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Mange is a generic term describing the condition caused by mites on or near the skin surface in dogs, cats, cattle, hogs, sheep and humans. Each different species has its own particular sarcoptic mite that attempts to set up life in its skin. Dogs don't catch human mange. Cats don't catch dog mange. And humans don't catch mange from their pets or other animals. In humans, sarcoptic mange is also known as scabies and has been referred to as the "Seven Year Itch."
While humans don't get mange from the mites that create the condition on dogs and cats, occasionally, a mite from an infected family pet will find its way onto a person. While the dog and cat varieties of mites don't set up burrows and lay eggs under human skin, the way they do on their feline and canine hosts, their presence on humans can cause red welts similar to those created by a mosquito bite. It is not necessary to provide treatment to kill the mites because they cannot survive on a human host. However, cortisone is sometimes prescribed to reduce inflammation and help control itching.
In mammals, the microscopic mite burrows into the upper layer of skin where it lives and lays its eggs creating a condition referred to as mange. In humans, the condition is most commonly known as scabies. It is common for outbreaks of scabies to occur in places where there are many people in close contact, such as nursing homes, prisons and child care facilities. Close body contact is required for scabies to infect one human from another human, the only way in which it can be transmitted. Because of this, it is often sexually acquired.
Scabies create an intense itching and a pimple-like rash. In a person who has never had scabies before, symptoms may not be present for up to two months after the time of infection. However, during all of that time, the infected person can be infecting others without knowing she has the mites on her skin. If a person who has had scabies before is re-infected, symptoms may appear one to four days after the new infection. Itching tends to be most severe at night and the pimple-like rash occurs between the fingers, on the wrists and elbows, and on the armpits, penis, nipples, waist, buttocks and shoulder blades. In young children and infants, the rash is often present on the head, face, neck, palms and soles of the feet.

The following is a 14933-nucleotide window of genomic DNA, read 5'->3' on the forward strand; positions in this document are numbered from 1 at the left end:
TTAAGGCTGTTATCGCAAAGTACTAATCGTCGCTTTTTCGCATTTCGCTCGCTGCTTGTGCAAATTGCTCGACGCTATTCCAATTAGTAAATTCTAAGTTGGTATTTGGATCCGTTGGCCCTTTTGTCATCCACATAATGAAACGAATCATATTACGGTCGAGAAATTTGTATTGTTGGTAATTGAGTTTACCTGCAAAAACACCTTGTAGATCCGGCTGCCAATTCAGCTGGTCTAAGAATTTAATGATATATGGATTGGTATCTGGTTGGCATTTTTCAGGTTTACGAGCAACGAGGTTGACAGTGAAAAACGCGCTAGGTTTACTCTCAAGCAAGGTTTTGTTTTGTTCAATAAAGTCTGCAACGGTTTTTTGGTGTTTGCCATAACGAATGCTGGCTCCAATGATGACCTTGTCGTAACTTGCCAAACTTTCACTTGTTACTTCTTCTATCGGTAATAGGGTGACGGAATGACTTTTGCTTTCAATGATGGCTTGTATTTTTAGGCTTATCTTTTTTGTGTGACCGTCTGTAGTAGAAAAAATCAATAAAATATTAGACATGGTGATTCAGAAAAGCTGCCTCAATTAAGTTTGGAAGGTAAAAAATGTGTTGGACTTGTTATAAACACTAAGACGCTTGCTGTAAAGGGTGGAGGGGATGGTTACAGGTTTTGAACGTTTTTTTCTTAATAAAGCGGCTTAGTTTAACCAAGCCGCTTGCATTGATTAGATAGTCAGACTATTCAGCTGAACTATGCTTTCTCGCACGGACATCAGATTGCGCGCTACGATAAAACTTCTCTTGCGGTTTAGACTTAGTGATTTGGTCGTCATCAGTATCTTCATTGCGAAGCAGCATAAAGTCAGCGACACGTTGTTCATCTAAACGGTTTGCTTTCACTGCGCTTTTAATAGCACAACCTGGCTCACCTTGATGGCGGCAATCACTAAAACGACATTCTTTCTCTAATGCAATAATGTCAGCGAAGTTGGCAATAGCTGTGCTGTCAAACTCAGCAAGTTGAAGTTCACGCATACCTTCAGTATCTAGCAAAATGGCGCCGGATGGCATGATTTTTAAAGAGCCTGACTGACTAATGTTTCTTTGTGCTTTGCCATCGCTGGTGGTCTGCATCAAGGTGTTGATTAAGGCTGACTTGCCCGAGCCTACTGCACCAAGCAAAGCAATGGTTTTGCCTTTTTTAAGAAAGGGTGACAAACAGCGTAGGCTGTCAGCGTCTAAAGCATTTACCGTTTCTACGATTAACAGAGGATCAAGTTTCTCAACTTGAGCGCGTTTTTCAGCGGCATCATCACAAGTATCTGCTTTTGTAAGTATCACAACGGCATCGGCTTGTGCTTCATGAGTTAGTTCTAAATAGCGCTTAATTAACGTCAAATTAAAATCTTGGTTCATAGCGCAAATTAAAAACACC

A more severe infection of human mange is known as "crusted scabies." Those who are elderly, disabled or debilitated in some other way are at risk of having a scabies infection turn into this more contagious variety. With crusted scabies, thick crusts appear and these crusts contain large numbers of mites and mite eggs. A person infected with crusted scabies is extremely contagious. With this level of scabies, bodily contact is no longer necessary for the mites to pass from one human to another. The mites can be transmitted through the infected person's clothing, bedding and furniture. A person with crusted scabies should seek medical attention immediately.
Scabies is usually diagnosed in people by the appearance of the rash. It should, if possible, be confirmed by a positive identification of the mite or the mite eggs. This can be done by removing the mite from the end of its burrow using the tip of a needle or by taking a skin scraping. These can then be examined under a microscope 3. Even if no mites are found, you can still be infected. As few as 10 to 15 scabies mites can create symptoms of sarcoptic mange.
When diagnosed with scabies, not only should the infected person be treated, but so should everyone who lives in that person's home, his sexual partners and other close contacts. Everyone should be treated at one time to prevent re-infection. Scabicides, which kill the mites and mite eggs, can only be purchased with a doctor's prescription. There are no effective over-the-counter products for scabies. The body should be covered in scabicide lotion from the neck down to the soles of the feet and toes. In children and infants, the scabicide should also be applied to the head and neck. The treatment should be applied to clean skin and left on for the product's recommended amount of time. Clean clothing should be worn following treatment. Itching can continue for two to four weeks after treatment.
Treatment doesn't end with getting the mites off of your body. Your environment must be treated in order to prevent re-infection. Bedding, clothing and towels used by the infected person, members of the infected person's household, and the infected person's sexual partners and other close contacts should be washed in hot water and dried in a hot dryer, dry cleaned or sealed and put in a plastic bag for at least 72 hours.
- Centers for Disease Control and Prevention